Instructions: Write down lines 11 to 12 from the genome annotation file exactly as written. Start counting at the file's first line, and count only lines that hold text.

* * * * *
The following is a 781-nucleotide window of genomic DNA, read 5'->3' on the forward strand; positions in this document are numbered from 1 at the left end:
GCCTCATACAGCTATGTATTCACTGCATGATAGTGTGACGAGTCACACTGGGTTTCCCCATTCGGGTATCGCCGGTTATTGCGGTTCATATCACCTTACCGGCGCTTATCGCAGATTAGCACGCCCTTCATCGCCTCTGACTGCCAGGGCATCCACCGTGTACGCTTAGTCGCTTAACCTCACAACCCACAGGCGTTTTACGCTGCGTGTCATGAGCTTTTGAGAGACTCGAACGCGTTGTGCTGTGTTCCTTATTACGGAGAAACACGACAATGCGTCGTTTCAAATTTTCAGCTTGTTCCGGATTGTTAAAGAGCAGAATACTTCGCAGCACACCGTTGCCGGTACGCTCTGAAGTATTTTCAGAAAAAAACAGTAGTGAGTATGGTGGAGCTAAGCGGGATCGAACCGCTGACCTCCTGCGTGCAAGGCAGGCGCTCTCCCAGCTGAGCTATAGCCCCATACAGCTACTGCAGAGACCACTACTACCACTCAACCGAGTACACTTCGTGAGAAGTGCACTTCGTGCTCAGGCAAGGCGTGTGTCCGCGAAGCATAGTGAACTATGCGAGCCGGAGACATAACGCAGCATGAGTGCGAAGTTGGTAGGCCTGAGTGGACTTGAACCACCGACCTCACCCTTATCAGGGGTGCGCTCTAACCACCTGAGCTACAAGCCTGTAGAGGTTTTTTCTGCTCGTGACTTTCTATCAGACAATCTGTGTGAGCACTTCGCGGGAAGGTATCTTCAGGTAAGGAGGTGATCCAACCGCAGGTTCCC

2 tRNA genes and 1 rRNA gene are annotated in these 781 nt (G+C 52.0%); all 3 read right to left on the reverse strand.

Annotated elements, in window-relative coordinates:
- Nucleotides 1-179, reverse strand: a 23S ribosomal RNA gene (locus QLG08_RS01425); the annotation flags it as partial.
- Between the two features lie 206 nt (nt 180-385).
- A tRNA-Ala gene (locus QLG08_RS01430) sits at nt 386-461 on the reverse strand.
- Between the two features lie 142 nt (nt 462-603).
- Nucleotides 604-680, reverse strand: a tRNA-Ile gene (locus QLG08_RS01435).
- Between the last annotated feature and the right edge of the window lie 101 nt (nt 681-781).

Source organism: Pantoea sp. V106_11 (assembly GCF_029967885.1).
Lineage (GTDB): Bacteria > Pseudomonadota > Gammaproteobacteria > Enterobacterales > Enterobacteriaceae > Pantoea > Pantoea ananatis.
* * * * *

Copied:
Source organism: Pantoea sp. V106_11 (assembly GCF_029967885.1).
Lineage (GTDB): Bacteria > Pseudomonadota > Gammaproteobacteria > Enterobacterales > Enterobacteriaceae > Pantoea > Pantoea ananatis.